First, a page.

The Thomas brood has law enforcement in its blood.
Two of Dale R. Thomas' brothers were Baltimore City police officers. His son, Michael, is a criminal justice major at Anne Arundel Community College. Mr. Thomas, a 25-year veteran of the Anne Arundel County Police Department, retired June 30 to the rustic peace of Centreville in Queen Anne's County.
But he didn't stay away long.
Yesterday, Circuit Court Clerk Robert P. Duckworth swore him in as the county's first chief deputy sheriff.
Sheriff George F. Johnson IV created the position, which became effective July 1.
"I enjoy law enforcement," Mr. Thomas, 46, said in explaining why he accepted the job.
His first duty will be to come up with a security plan for the new Circuit Court building, the first stage of which will be completed in fall 1996. He also will rewrite the department's rules and regulations manual, work on getting the department national accreditation and act as the sheriff's right-hand man.
"I feel very comfortable that he's here with me," Sheriff Johnson said. "He will have the best interests of the department in mind."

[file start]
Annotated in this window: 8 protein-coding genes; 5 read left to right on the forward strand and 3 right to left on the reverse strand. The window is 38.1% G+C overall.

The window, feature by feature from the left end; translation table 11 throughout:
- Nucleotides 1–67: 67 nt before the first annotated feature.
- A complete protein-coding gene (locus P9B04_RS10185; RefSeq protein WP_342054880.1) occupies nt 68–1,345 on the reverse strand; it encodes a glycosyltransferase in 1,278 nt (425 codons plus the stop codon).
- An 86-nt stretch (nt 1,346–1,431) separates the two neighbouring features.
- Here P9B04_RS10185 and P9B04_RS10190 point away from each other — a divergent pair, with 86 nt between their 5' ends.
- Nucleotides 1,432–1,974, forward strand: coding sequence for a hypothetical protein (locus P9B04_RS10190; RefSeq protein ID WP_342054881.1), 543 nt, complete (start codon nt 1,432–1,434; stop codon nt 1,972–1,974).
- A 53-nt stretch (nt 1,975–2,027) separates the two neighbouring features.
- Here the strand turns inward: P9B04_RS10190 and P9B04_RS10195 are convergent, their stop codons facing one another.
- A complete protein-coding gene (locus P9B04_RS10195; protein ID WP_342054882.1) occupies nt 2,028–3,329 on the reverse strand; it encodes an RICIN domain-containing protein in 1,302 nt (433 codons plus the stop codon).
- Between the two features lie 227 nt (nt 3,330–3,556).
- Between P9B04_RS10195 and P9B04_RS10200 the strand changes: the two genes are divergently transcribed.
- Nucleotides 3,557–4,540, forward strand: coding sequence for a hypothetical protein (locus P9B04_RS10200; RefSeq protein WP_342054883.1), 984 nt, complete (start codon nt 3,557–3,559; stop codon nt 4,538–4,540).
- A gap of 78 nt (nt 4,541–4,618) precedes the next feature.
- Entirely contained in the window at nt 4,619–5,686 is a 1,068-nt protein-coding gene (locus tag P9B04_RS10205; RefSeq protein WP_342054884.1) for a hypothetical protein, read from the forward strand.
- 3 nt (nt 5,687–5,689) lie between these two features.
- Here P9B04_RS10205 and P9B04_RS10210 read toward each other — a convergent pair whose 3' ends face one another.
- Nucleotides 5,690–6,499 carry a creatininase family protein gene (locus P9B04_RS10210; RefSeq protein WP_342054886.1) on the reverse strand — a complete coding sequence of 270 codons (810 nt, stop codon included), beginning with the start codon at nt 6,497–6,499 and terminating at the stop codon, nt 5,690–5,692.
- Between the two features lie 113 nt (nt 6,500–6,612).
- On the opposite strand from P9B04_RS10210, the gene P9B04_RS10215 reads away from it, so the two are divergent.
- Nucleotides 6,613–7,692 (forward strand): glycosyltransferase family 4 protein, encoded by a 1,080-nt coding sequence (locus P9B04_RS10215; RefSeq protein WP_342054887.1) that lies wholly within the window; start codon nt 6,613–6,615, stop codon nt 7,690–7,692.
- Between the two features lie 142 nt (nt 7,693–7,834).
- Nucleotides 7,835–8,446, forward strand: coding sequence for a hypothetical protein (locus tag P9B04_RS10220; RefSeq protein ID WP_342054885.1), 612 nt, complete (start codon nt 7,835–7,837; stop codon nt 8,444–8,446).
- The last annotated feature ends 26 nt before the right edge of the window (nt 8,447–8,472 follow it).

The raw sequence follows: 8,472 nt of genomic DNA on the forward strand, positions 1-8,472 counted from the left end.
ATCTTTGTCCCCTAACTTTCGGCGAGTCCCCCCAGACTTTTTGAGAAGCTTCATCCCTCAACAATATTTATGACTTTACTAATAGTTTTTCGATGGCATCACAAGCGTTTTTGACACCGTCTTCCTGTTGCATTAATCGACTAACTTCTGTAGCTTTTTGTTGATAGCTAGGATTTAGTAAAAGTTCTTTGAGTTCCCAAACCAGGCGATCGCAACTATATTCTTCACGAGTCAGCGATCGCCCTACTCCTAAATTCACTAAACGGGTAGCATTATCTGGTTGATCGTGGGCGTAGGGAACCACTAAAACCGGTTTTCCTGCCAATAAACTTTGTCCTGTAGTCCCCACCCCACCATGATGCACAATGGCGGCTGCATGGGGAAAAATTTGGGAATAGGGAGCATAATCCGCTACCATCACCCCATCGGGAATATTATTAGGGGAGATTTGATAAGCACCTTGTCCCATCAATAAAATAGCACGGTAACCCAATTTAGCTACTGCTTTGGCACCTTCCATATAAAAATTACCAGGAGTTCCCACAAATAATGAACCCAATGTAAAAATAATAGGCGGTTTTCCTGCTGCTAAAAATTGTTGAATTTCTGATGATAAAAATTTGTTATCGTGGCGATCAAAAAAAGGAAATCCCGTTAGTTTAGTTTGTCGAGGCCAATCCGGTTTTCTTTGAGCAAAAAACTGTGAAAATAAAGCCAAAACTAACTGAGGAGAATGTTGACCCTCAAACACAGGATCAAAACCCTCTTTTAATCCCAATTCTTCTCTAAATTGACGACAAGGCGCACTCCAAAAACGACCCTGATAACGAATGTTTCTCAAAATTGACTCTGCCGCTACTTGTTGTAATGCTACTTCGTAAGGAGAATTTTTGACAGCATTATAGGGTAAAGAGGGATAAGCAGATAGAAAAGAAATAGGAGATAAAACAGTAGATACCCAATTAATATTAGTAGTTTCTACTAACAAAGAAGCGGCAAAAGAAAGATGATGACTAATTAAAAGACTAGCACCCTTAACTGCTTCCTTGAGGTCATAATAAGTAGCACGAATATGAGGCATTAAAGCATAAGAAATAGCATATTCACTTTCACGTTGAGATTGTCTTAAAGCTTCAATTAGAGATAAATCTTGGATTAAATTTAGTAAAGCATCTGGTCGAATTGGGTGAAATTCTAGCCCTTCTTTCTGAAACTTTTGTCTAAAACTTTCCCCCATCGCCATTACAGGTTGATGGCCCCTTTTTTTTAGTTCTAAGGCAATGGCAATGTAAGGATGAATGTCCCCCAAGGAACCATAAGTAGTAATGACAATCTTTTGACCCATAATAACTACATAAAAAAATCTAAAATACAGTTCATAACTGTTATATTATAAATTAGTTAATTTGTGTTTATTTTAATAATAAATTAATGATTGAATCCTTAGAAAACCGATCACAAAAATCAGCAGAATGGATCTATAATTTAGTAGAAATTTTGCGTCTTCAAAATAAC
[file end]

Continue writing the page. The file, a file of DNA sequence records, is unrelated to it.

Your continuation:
Sheriff Johnson and Mr. Thomas have known each other for 25 years. They worked together during 1989 in the Police Department's staff inspections unit.
Even before November's election, Sheriff Johnson knew that if he defeated incumbent Robert G. Pepersack he would ask Mr. Thomas to be his second in command.
"Dale was part of my team we set up right from the beginning," he said. "We both shared the same ideas and values. . . . He thinks like I do. I think we both are going to be able to take this office to higher heights."
Mr. Thomas, a quiet, balding, soft-spoken man, was born in Baltimore. His family moved to Brooklyn Park when he was 13. He graduated from Brooklyn Park High School in 1967 and attended Baltimore Junior College in 1968 and 1969.
He joined the county Police Department in 1970 and was promoted to sergeant in 1986. He and his wife, Sharon Lynn Thomas, 38, have four children. In addition to Michael, 21, they have a daughter, Christine, 19, and sons Kevin, 17, and Bradley, 6.
Mrs. Thomas was nearly as taciturn as her husband in reacting to the news of his appointment, but did say she likes his new working hours. Mr. Thomas will be working days for the first time in years.
"After 25 years of shift work, I won't know how to act," she said.
Bradley, in yellow shirt and black pants, clung to his father's leg and nodded when asked if he liked to collect toy badges such as the "Junior Deputy" one he wore proudly across his chest.
"He wants to be a baseball player and a policeman -- both at the same time," Mr. Thomas chuckled.